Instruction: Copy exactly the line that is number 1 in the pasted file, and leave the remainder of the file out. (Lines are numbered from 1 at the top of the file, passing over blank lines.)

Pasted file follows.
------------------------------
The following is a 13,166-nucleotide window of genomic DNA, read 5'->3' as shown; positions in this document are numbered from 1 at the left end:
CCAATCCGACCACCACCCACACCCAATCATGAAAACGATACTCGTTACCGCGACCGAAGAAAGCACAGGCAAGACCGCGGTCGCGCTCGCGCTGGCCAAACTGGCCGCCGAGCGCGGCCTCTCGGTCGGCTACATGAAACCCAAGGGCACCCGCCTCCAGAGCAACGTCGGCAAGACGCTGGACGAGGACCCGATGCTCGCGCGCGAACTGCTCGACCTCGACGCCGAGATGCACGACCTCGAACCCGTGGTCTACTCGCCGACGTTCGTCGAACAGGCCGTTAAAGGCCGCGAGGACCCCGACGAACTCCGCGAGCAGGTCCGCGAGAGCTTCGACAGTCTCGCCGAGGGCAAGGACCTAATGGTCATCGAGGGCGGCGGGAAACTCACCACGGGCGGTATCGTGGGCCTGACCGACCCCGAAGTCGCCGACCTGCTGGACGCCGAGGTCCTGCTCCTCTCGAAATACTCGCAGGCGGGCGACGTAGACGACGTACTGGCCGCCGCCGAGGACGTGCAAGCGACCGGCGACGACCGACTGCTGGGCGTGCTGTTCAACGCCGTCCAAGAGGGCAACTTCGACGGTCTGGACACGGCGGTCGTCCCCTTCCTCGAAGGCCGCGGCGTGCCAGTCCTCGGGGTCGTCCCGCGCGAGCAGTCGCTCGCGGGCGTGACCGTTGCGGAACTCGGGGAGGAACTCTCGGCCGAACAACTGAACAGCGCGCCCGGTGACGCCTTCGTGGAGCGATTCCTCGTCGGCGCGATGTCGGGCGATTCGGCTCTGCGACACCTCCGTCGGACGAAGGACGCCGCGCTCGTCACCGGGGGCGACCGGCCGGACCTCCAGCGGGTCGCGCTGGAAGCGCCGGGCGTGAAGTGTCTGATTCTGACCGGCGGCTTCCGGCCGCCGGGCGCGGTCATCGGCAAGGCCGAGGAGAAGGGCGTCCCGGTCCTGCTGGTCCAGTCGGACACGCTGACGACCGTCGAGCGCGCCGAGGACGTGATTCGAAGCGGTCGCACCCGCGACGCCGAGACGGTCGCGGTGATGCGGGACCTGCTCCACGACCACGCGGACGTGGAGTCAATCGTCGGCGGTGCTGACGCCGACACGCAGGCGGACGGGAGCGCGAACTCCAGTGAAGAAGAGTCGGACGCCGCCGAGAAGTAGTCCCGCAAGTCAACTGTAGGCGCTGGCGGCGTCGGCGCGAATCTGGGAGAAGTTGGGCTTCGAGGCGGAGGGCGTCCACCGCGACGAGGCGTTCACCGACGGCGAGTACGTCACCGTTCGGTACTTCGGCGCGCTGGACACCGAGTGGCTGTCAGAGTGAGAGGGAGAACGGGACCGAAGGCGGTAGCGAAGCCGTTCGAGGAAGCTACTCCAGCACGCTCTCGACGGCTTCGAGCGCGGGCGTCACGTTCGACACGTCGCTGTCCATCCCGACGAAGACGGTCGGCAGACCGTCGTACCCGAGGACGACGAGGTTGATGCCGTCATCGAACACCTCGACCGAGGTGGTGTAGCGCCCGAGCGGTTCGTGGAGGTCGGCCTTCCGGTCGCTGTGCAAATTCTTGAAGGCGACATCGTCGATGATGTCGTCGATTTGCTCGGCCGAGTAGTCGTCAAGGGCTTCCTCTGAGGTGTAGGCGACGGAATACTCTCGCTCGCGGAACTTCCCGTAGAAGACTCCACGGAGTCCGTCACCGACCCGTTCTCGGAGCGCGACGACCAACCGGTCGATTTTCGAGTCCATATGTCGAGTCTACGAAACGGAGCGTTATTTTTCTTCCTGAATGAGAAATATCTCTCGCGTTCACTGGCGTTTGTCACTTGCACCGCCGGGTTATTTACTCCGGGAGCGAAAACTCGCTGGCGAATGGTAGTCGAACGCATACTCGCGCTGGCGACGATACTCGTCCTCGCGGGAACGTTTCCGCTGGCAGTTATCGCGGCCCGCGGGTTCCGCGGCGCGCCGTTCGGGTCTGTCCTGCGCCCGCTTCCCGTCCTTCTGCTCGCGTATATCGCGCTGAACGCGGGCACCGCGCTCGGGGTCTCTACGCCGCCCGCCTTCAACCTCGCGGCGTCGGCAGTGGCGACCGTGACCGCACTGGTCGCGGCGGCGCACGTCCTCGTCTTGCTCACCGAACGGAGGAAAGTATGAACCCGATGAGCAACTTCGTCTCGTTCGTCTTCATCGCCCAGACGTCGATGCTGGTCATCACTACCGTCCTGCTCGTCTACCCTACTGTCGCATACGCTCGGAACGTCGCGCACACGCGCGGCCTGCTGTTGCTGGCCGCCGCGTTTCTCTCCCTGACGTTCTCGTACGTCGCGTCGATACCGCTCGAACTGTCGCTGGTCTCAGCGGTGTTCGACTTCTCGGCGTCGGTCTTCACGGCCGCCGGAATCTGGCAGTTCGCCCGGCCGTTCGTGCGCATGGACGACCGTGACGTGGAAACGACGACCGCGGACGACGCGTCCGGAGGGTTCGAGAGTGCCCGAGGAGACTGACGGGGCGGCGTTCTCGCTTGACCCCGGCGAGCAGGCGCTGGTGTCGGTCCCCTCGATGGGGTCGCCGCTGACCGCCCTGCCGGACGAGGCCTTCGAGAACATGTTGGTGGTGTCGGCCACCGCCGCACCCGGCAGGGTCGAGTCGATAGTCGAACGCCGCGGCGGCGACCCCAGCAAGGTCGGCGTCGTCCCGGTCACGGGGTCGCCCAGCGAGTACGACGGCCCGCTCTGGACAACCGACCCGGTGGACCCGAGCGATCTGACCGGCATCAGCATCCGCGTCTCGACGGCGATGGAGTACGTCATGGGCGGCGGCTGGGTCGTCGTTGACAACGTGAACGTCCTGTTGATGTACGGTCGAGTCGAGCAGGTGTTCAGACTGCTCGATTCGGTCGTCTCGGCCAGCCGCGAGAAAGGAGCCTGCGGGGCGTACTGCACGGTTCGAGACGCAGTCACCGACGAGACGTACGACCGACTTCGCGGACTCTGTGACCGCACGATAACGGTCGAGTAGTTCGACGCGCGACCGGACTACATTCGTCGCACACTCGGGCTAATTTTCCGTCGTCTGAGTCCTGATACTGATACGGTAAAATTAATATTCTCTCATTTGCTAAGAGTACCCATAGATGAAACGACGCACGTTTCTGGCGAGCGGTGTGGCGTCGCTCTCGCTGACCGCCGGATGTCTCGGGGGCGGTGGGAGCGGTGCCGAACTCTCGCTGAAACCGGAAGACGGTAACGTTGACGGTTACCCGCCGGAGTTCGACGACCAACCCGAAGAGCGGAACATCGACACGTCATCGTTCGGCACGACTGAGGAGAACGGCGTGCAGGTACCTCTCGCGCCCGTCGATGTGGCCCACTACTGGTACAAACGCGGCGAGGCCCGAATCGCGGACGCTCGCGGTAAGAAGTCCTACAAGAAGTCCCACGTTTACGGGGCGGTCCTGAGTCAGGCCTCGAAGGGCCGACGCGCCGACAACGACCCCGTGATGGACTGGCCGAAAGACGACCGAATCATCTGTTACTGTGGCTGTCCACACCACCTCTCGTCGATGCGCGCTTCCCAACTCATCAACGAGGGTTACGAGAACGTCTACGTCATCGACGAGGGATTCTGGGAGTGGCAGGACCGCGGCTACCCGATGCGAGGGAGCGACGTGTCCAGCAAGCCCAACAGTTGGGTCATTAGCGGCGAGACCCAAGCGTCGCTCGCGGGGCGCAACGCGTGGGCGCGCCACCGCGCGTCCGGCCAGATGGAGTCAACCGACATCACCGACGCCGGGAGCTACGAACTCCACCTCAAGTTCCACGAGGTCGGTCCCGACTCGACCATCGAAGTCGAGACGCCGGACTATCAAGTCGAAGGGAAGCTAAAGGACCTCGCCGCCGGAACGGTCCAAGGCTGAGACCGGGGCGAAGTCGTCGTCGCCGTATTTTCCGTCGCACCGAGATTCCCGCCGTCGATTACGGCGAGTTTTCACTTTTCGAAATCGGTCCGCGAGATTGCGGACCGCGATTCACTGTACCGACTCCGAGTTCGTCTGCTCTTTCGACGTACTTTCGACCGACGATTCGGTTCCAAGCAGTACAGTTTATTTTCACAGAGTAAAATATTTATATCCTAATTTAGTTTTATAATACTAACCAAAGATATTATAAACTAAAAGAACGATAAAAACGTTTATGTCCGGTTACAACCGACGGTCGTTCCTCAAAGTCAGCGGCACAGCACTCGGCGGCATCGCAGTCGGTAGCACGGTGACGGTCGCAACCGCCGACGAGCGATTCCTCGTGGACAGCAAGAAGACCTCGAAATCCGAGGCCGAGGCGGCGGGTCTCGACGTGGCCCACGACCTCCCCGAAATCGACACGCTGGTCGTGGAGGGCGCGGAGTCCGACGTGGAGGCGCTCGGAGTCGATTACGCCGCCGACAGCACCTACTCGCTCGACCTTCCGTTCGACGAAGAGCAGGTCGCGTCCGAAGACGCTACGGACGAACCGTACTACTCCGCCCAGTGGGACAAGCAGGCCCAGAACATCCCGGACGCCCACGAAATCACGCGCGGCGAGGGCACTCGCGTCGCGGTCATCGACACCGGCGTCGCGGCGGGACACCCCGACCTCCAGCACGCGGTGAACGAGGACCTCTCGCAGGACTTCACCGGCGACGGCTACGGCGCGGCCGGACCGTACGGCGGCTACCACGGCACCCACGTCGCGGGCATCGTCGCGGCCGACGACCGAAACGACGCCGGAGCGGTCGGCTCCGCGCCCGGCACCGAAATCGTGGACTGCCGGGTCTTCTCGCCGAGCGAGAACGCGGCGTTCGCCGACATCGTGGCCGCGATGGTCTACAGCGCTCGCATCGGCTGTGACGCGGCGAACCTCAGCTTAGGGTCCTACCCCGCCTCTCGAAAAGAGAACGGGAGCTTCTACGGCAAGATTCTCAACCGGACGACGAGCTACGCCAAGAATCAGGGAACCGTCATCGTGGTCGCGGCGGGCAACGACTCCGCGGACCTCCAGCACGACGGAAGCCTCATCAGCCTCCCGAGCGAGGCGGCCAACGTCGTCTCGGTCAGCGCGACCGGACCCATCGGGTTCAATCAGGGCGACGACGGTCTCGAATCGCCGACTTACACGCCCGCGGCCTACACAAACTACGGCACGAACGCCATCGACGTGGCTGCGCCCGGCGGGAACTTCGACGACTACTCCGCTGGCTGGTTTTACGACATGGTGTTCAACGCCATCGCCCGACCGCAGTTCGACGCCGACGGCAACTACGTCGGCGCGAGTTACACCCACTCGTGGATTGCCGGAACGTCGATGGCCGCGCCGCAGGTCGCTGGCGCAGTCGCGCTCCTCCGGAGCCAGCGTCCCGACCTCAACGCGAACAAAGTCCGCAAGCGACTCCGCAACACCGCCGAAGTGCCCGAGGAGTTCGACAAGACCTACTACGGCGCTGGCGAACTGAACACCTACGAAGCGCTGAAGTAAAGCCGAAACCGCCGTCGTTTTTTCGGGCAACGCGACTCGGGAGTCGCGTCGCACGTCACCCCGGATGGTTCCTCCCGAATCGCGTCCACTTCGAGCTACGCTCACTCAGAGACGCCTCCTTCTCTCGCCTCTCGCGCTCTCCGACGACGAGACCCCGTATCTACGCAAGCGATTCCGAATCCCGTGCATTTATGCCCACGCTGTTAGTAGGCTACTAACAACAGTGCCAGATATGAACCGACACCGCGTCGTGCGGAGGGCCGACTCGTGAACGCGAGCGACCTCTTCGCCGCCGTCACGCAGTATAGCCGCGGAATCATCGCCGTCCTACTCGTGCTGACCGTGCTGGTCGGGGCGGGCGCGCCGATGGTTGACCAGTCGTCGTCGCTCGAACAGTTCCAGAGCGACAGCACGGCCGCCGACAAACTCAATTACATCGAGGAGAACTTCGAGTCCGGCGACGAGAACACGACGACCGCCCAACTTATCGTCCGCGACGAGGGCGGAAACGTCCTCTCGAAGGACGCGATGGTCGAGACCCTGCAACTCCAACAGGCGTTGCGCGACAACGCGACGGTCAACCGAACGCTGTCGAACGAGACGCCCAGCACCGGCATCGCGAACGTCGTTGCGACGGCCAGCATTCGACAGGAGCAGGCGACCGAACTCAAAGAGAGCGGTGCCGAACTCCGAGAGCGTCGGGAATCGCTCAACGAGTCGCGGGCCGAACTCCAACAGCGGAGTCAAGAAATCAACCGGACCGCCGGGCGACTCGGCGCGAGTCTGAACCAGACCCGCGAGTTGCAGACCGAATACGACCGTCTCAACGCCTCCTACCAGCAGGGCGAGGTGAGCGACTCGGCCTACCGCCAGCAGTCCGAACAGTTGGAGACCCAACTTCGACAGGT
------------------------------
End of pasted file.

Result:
The following is a 13,166-nucleotide window of genomic DNA, read 5'->3' as shown; positions in this document are numbered from 1 at the left end: